Sat, 24 Aug 2019

Here's how mammals' brains distinguish odours

ANI
21 Jul 2019, 01:37 GMT+10

Washington D.C. [USA], July 20 (ANI): Researchers found that approximately six types of mammals from mice to cats distinguish odours in almost the same way by using circuitry in the brain.

"The study yields insights into organisational principles underpinning brain circuitry for olfaction in mammals that may be applied to other parts of the brain and other species," said Charles Stevens, co-author of the research published in the journal of Current Biology.

In brief, the study revealed that the size of each of the three components of the neural network for olfaction scales about the same for each species, starting with receptors in the nose that transmit signals to a cluster of neurons in the front of the brain called the olfactory bulb which, in turn, relayed the signals to a "higher functioning" region for odor identification called the piriform cortex.

"These three stages scale with each other, with the relationship of the number of neurons in each stage the same across species. So, if you told me the number of neurons in the nose, I could predict the number in the piriform cortex or the bulb," said Shyam Srinivasan, the paper's co-author.

The new study revealed that the average number of synapses connecting each functional unit of the olfactory bulb (a glomerulus) to neurons in the piriform cortex is invariant across species.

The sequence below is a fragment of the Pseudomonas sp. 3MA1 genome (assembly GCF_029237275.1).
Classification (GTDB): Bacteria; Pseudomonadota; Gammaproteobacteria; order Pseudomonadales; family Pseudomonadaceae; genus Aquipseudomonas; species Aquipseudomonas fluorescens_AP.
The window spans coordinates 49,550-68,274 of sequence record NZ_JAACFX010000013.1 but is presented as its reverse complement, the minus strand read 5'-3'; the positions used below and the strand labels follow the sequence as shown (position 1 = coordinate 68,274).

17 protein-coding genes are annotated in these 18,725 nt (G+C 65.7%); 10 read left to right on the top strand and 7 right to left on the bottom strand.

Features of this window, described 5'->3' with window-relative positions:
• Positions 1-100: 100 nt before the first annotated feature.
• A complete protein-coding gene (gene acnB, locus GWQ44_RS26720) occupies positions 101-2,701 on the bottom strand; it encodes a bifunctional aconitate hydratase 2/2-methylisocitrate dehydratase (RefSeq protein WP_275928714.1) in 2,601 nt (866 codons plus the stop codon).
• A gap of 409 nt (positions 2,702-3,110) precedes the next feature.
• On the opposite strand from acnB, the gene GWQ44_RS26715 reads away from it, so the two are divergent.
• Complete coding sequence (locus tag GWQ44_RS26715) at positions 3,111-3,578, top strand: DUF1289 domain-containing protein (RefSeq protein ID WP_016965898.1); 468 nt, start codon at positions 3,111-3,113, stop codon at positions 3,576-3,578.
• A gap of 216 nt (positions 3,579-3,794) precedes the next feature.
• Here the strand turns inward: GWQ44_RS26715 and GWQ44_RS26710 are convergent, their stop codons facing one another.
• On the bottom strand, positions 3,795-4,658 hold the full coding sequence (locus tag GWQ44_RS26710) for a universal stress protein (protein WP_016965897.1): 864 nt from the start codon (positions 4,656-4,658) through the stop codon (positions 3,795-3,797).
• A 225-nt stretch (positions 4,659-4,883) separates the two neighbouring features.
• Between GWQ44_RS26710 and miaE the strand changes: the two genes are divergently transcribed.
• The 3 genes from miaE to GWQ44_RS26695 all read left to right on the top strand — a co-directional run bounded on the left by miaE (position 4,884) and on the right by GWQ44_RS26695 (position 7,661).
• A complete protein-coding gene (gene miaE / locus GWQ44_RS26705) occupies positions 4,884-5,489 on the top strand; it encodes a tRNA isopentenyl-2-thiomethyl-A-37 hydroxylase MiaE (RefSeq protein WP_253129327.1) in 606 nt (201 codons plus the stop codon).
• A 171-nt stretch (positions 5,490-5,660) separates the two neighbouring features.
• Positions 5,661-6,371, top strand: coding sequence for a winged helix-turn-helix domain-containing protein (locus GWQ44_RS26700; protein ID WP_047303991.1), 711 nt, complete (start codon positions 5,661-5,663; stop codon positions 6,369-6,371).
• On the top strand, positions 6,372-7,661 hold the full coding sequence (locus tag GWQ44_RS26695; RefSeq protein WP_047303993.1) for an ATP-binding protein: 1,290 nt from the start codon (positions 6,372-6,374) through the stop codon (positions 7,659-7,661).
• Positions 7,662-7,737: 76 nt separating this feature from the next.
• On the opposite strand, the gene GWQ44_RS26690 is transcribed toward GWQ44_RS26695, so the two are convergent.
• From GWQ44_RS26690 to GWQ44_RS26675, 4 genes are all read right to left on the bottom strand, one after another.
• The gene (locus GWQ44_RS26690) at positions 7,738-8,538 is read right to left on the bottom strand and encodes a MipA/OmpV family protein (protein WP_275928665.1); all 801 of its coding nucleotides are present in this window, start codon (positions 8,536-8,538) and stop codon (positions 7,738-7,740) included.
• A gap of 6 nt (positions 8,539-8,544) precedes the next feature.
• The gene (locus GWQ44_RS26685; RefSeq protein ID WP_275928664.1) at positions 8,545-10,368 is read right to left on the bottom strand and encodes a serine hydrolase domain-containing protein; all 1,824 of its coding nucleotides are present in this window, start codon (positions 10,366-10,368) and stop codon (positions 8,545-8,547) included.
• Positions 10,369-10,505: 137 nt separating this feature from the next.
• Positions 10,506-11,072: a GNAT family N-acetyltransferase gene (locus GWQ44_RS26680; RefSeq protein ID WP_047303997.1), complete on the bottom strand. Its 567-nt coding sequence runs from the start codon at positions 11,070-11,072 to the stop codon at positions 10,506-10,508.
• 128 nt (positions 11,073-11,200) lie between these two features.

"It was remarkable to see how these were conserved," said Stevens.

Specifically, identification of individual odors is linked to the strength and combination of firing neurons in the circuit that can be likened to music from a piano whose notes spring from the depression of multiple keys to create chords or the arrangement of letters that form the words on this page.

"The discrimination of odors is based on the firing rate, the electric pulse that travels down the neuron's axon. One odor, say for coffee, may elicit a slow response in a neuron while the same neuron may respond to chocolate at a faster rate," said Srinivasan.

This code used for olfaction is different than other parts of the brain.

"We showed that the connectivity parameters and the relationship between different stages of the olfactory circuit are conserved across mammals, suggesting that evolution has used the same design for the circuit across species, but just changed the size to fit the animals' environmental niche," said Stevens. (ANI)

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